Comparing demersal fish assemblage between periods of contrasting climate and fishing pressure

R. ter Hofstede, A.D. Rijnsdorp

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31 Citations (Scopus)

Abstract

Fish communities are dynamic and their structure is known to change over time. Traditionally, these changes were considered to be fisheries-induced, but recent analyses also suggest that global warming could affect the distribution, abundance, and assemblage composition of marine fish. However, disentangling the effects of fisheries and those resulting from climate change is difficult, because both potential drivers act simultaneously. In our study, we distinguished between the effects of fisheries and climate change on the fish assemblage of the southern North Sea by comparing survey catch data for that region during four unique periods throughout the past century, characterized by (i) low fishing pressure during a cold period (1902–1908), (ii) low fishing pressure during a warm period (1950–1956), (iii) high fishing pressure during a cold period (1978–1984), and (iv) high fishing pressure during a warm period (2002–2008). Our analysis indicates that the demersal fish community in the southern North Sea has changed in response to changes in both climate and fishing pressure. Our results suggest both a relatively higher richness of Lusitanian (warm-favouring) species compared with boreal (cool-favouring) species, and a lower mean body size of the fish community during times of warming, independent of fishing pressure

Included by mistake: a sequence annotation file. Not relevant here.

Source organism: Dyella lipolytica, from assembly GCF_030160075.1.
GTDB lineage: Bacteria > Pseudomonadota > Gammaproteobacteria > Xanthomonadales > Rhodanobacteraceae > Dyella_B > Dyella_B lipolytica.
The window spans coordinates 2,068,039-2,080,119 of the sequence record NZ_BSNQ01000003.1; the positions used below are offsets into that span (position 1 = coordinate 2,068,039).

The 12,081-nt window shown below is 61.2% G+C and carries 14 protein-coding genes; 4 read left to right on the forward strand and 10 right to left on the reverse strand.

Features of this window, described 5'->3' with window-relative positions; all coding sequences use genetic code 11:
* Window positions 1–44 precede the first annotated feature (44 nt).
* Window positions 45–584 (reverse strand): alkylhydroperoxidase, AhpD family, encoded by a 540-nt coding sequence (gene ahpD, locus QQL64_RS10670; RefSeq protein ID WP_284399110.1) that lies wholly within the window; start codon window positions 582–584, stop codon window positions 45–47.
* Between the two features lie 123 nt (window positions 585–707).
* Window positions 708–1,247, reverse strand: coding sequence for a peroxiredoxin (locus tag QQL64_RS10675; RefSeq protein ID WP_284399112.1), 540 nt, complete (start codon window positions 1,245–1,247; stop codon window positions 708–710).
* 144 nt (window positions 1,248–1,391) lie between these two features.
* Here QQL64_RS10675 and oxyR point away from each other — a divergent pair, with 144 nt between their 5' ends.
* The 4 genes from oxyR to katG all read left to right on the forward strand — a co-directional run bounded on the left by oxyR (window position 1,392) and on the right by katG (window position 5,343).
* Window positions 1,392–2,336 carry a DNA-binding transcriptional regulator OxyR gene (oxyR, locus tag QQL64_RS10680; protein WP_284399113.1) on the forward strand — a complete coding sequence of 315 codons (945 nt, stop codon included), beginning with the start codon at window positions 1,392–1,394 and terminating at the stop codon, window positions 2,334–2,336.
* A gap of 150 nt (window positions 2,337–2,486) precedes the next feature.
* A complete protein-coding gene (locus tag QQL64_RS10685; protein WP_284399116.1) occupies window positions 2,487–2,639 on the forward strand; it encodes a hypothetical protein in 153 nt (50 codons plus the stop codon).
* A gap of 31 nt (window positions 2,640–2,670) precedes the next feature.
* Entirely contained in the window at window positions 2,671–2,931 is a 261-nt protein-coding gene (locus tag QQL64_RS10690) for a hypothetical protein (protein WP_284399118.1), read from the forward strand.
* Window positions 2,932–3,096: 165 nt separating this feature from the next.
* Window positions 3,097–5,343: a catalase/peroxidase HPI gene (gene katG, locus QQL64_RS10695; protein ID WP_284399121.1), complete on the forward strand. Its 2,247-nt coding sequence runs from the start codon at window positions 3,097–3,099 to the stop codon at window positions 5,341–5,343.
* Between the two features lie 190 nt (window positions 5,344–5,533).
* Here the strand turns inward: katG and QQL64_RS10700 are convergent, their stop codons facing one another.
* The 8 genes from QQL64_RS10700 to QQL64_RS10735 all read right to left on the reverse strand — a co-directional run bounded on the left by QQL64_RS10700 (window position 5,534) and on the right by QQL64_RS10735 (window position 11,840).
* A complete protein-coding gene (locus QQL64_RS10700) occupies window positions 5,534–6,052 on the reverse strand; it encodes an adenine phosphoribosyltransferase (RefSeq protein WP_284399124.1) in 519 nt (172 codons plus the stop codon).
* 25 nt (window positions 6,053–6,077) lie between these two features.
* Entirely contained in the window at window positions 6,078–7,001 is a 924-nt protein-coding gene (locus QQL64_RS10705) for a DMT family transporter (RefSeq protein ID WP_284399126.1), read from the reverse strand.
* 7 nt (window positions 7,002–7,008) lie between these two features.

Original languageEnglish
Pages (from-to)1189-1198
JournalICES Journal of Marine Science
Volume68
Issue number6
DOIs
Publication statusPublished - 2011

Keywords

  • north-sea
  • species-richness
  • community structure
  • atlantic-ocean
  • marine fishes
  • long-term
  • diversity
  • trends
  • temperature
  • populations

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